The form of the text is aphoristic. This should matter.

The Not-so-Obvious

The “Baconian method” of induction is present, but must be pieced together from several of the aphorisms.

Bacon is an empiricist, but not a naive one. The human intellect is not a tabula rasa. We see through a glass darkly. So if the student wants to investigate and know Nature “out there” he must account for a human nature that is defective, including and especially his own.

Natural philosophy is another name for ‘science’, but it is not reducible to the empirical sciences. It recognizes and wrestles with its philosophical foundations in logic, metaphysics, and epistemology.

AckbarThe Traps

The Baconian method is a scientific method. Beware essentializing Bacon’s inductive method as “the” scientific method.

Then-and-Now thinking. If Bacon’s doctrine of the idols is accurate, it isn’t limited to the errors of his own time. The careful Baconian scientist is not triumphant – “oh those silly benighted rubes in the Dark Ages” – but epistemologically humble. The Baconian scientist is not immune to the errors described by the idols.

Forgetting the context. Read the title page carefully. What’s the subtitle? What is the overall project of Bacon’s work? What’s going on in late 16th and early 17th century England and Europe?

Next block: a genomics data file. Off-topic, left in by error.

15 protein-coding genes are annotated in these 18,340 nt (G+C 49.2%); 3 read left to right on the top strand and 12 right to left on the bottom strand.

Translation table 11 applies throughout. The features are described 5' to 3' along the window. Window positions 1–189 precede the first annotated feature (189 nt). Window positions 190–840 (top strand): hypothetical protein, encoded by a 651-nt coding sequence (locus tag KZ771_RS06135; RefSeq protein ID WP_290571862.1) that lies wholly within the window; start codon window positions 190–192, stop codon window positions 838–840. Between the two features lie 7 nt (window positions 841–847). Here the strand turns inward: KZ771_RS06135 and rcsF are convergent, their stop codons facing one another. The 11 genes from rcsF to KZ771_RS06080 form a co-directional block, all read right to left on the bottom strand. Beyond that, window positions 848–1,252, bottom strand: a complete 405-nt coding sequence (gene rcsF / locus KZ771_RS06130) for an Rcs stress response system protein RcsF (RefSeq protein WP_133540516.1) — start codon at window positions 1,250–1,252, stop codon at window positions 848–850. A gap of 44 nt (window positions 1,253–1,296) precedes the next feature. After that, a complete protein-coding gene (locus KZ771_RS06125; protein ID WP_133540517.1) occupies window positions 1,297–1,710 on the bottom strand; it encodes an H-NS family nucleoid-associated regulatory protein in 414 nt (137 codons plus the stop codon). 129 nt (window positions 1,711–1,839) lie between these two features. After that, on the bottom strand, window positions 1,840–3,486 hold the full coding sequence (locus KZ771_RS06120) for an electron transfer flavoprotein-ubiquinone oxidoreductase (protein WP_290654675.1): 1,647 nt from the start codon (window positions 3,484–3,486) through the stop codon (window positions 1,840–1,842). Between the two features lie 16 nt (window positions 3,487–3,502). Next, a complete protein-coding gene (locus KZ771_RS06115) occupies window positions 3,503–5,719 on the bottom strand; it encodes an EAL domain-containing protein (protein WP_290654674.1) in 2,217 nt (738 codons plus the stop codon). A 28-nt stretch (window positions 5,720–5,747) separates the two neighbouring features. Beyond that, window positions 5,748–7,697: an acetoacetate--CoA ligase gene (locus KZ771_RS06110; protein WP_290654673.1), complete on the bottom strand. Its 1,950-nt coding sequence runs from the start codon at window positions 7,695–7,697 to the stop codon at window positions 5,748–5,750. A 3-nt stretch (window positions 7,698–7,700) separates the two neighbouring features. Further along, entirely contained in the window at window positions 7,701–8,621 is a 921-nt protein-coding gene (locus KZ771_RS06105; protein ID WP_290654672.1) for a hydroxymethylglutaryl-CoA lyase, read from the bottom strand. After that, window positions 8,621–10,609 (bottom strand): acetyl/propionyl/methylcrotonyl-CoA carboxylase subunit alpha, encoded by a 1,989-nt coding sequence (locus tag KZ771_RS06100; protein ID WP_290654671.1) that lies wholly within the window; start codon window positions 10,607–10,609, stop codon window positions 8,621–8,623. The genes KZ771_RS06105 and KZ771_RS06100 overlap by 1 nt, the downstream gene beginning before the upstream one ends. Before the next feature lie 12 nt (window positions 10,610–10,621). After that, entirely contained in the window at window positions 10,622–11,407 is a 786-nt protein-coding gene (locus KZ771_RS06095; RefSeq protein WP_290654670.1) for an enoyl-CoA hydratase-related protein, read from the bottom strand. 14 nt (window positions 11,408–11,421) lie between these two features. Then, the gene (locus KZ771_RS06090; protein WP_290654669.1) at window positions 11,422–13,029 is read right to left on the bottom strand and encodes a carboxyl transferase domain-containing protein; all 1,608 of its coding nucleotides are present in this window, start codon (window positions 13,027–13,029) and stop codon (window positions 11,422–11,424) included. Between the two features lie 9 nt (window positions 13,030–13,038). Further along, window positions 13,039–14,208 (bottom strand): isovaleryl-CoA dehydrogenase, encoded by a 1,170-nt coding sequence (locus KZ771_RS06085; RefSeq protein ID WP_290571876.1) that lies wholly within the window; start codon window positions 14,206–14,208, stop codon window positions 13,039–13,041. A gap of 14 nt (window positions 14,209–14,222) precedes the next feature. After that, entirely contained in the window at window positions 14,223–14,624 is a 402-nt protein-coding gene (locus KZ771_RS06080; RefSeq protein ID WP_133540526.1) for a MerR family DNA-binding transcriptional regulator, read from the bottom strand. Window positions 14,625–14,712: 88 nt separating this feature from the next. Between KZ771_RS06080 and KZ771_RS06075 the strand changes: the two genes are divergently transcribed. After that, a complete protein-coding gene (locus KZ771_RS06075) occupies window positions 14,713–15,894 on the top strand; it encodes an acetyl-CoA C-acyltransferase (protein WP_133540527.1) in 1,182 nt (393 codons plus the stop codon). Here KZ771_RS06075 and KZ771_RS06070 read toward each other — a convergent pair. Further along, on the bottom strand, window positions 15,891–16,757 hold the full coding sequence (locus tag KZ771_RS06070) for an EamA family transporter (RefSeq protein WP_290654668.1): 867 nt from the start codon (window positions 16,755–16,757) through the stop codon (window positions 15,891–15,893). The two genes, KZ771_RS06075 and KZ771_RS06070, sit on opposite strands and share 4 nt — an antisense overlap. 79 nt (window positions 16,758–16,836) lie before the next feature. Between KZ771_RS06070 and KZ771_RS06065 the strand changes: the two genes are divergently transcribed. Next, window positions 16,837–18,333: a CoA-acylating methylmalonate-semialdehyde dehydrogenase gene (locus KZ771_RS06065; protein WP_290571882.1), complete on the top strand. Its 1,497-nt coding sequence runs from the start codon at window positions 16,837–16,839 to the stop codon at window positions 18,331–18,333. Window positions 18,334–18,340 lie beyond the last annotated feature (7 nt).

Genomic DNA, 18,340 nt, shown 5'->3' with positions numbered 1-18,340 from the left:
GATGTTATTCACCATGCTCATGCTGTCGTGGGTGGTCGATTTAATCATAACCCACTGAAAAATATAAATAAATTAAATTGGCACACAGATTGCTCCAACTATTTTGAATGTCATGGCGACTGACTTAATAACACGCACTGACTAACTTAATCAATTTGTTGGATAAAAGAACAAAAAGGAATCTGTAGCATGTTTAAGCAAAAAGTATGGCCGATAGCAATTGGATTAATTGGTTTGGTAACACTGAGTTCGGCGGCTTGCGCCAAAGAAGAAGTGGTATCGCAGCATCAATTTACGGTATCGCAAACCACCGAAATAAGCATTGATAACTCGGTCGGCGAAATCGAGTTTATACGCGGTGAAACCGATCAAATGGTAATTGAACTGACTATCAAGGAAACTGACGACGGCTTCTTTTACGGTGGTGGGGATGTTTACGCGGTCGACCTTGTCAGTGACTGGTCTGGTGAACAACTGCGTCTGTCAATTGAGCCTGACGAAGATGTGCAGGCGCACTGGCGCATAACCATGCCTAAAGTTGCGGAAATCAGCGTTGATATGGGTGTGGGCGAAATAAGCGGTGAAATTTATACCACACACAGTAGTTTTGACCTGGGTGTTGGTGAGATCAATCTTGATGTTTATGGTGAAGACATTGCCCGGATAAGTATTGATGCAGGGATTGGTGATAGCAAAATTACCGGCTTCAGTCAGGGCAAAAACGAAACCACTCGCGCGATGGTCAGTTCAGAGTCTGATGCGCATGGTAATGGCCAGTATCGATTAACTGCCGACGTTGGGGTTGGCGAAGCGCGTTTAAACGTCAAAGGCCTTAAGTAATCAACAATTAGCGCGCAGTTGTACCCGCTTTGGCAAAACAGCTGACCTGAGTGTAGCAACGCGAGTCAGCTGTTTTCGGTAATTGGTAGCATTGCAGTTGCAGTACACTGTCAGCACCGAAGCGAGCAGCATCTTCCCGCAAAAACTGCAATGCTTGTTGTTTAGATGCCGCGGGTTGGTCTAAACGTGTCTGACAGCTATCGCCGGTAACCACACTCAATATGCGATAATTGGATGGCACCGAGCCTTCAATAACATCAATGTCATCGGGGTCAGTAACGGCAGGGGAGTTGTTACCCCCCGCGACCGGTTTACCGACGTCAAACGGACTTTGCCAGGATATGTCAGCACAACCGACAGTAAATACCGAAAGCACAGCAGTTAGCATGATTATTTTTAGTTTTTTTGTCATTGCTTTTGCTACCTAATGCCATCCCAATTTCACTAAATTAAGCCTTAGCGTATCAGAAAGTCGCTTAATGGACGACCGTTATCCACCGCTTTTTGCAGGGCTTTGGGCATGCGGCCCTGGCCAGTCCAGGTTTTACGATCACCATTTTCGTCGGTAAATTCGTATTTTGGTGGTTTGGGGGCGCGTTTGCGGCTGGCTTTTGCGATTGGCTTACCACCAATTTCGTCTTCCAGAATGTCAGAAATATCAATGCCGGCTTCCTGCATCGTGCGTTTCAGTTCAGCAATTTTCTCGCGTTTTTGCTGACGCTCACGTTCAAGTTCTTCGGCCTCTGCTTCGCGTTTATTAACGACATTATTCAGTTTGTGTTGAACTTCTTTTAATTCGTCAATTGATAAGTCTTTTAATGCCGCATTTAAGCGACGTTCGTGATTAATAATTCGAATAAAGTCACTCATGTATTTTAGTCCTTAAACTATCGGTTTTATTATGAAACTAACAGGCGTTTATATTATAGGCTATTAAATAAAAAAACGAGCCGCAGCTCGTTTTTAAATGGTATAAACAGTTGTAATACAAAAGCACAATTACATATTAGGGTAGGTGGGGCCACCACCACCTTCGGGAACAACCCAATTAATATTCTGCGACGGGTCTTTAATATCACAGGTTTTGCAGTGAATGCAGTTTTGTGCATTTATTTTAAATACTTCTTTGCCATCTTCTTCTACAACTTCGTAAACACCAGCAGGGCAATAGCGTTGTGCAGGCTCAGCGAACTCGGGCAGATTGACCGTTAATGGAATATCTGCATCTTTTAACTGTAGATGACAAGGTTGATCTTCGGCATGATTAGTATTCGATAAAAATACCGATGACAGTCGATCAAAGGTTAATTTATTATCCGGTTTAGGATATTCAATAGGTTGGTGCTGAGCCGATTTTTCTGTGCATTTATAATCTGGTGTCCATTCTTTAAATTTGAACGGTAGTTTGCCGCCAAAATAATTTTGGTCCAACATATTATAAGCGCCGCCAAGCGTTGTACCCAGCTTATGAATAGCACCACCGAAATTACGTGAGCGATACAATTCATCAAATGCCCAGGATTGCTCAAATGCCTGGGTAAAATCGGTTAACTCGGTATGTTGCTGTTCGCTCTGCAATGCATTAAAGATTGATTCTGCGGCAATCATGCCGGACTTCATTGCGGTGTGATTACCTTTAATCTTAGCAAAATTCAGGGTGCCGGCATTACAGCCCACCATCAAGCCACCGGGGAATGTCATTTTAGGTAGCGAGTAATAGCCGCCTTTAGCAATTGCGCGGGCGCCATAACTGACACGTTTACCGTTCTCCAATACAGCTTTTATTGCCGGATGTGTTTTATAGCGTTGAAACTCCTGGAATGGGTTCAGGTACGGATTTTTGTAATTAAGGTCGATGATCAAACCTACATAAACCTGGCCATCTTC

Books and the New Year

In anticipation of a year rich with reading and thinking, and the distinct joys of both, I want to share with you a beautiful short film from 2011, “The Fantastic Flying Books of Mr Morris Lessmore,” created by some wonderful folks in the northwest corner of Louisiana.

Enjoy the details of the animation and the message of the story. Be sure to pause at 10:15 to read Mr Lessmore’s entry. I’ll be back soon with our next entry on core texts.

h/t Ben Myers.

Nietzsche and the New Year

A gem for every new year, secular or religious, and this year is no exception. The Gay Science, 276 (trans. Kaufmann):
Nietzsche

For the new year. — I still live, I still think: I still have to live, for I still have to think. Sum, ergo cogito: cogito, ergo sum. Today everybody permits himself the expression of his wish and his dearest thought: hence I, too, shall say what it is that I wish from myself today, and what was the first thought to run across my heart this year — what thought shall be for me the reason, warranty, and sweetness of my life henceforth. I want to learn to see more and more as beautiful what is necessary in things; then I shall be one of those who makes things beautiful. Amor fati: let that be my love henceforth! I do not want to wage war against what is ugly. I do not want to accuse; I do not even want to accuse those who accuse. Looking away shall be my only negation. And all and all and on the whole: someday I wish to be only a Yes-sayer.

It has been a year of looking away and not accusing, and for that I am a step further toward that most difficult but inestimable life of being “only a Yes-sayer.” And for that reason I look back with gratitude and satisfaction on 2014, and wish you, dear reader, a most prosperous, peaceful, joyous, yes-saying new year.